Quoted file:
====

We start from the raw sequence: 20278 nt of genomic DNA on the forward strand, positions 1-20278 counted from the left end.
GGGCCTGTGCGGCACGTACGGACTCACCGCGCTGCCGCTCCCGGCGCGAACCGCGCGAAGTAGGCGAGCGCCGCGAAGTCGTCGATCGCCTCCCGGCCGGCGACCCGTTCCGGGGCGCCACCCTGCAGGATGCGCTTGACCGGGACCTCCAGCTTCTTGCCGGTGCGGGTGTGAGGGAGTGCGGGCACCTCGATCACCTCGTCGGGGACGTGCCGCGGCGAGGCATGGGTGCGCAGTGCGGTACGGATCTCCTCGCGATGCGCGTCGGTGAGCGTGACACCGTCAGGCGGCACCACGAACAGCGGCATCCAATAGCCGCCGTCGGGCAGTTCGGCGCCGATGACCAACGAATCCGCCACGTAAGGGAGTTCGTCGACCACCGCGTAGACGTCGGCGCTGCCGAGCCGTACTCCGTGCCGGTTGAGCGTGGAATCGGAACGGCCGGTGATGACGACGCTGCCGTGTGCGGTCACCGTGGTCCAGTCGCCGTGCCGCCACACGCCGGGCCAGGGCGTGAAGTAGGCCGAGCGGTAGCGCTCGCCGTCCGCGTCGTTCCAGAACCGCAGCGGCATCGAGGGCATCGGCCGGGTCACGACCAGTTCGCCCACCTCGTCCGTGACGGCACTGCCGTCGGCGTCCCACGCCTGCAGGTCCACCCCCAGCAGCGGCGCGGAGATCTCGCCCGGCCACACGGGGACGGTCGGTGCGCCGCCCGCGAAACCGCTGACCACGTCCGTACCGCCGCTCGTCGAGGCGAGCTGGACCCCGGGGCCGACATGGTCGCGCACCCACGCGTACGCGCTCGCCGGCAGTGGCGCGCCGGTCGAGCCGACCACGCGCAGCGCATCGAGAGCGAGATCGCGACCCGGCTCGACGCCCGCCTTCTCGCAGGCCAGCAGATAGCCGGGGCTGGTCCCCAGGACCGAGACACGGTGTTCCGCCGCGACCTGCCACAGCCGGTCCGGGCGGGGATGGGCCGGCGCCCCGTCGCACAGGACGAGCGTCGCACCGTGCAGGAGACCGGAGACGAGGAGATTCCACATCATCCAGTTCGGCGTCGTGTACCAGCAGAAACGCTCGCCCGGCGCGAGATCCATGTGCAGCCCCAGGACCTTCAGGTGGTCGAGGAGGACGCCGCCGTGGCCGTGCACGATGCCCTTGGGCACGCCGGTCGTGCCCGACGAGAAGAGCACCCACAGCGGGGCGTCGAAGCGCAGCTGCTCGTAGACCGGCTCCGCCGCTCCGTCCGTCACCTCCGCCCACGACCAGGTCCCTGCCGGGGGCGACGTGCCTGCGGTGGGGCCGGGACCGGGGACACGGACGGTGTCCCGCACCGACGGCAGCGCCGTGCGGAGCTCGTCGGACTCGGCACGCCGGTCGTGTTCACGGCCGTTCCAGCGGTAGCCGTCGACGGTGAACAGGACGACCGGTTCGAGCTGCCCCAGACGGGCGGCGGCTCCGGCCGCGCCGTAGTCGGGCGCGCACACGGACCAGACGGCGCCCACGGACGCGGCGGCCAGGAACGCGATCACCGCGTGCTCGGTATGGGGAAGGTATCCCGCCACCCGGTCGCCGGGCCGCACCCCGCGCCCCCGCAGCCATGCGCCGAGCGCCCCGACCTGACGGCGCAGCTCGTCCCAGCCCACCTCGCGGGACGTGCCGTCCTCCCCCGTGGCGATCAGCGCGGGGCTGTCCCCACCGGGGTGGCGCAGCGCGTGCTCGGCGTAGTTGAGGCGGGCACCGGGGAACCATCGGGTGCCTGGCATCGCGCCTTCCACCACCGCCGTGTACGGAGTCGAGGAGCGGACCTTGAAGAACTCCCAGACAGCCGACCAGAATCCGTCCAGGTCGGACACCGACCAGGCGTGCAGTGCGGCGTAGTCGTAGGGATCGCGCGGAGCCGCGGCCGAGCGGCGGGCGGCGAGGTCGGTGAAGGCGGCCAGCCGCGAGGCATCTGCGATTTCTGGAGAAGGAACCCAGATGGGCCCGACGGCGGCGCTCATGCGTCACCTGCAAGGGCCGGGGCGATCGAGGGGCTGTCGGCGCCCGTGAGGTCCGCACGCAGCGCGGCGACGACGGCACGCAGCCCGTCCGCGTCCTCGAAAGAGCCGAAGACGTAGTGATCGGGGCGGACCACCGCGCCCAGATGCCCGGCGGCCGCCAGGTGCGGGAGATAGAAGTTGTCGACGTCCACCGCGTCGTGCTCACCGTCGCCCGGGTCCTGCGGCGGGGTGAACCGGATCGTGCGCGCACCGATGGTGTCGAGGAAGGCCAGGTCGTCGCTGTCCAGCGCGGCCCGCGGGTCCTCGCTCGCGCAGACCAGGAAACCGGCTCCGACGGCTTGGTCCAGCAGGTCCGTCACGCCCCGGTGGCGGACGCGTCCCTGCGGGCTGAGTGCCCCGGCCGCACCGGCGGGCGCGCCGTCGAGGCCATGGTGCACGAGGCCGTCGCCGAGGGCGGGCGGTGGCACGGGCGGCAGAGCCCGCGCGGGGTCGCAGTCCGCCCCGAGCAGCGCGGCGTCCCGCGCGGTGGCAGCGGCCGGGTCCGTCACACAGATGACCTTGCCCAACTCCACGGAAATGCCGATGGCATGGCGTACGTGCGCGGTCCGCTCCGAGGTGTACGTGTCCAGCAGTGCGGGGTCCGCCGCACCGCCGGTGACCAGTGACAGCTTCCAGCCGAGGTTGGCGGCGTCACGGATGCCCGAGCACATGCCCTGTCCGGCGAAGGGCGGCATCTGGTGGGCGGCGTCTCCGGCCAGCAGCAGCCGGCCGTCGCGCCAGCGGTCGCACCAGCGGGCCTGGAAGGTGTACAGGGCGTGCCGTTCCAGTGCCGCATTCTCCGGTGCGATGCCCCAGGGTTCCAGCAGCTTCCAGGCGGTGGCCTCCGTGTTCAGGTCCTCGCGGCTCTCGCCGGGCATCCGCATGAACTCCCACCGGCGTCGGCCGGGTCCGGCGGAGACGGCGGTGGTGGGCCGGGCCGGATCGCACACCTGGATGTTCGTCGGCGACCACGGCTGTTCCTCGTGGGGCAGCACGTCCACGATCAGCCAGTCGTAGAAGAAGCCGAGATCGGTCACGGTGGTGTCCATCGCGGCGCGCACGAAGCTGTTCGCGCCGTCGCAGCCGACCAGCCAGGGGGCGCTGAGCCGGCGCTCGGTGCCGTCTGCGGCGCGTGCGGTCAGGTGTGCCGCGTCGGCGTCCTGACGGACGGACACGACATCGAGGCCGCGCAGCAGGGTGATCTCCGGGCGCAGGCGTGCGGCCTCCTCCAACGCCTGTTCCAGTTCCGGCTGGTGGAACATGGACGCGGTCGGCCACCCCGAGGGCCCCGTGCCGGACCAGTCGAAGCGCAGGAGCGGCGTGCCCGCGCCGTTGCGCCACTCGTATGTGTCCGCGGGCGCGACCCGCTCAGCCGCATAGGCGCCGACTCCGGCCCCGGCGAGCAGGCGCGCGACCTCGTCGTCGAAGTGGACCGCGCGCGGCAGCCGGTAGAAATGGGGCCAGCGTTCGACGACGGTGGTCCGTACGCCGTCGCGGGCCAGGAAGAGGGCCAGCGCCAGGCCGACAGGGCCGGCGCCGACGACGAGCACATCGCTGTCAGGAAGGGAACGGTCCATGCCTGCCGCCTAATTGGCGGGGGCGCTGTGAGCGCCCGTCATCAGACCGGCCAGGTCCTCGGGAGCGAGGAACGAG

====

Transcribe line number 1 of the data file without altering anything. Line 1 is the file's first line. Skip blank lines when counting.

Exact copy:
We start from the raw sequence: 20278 nt of genomic DNA on the forward strand, positions 1-20278 counted from the left end.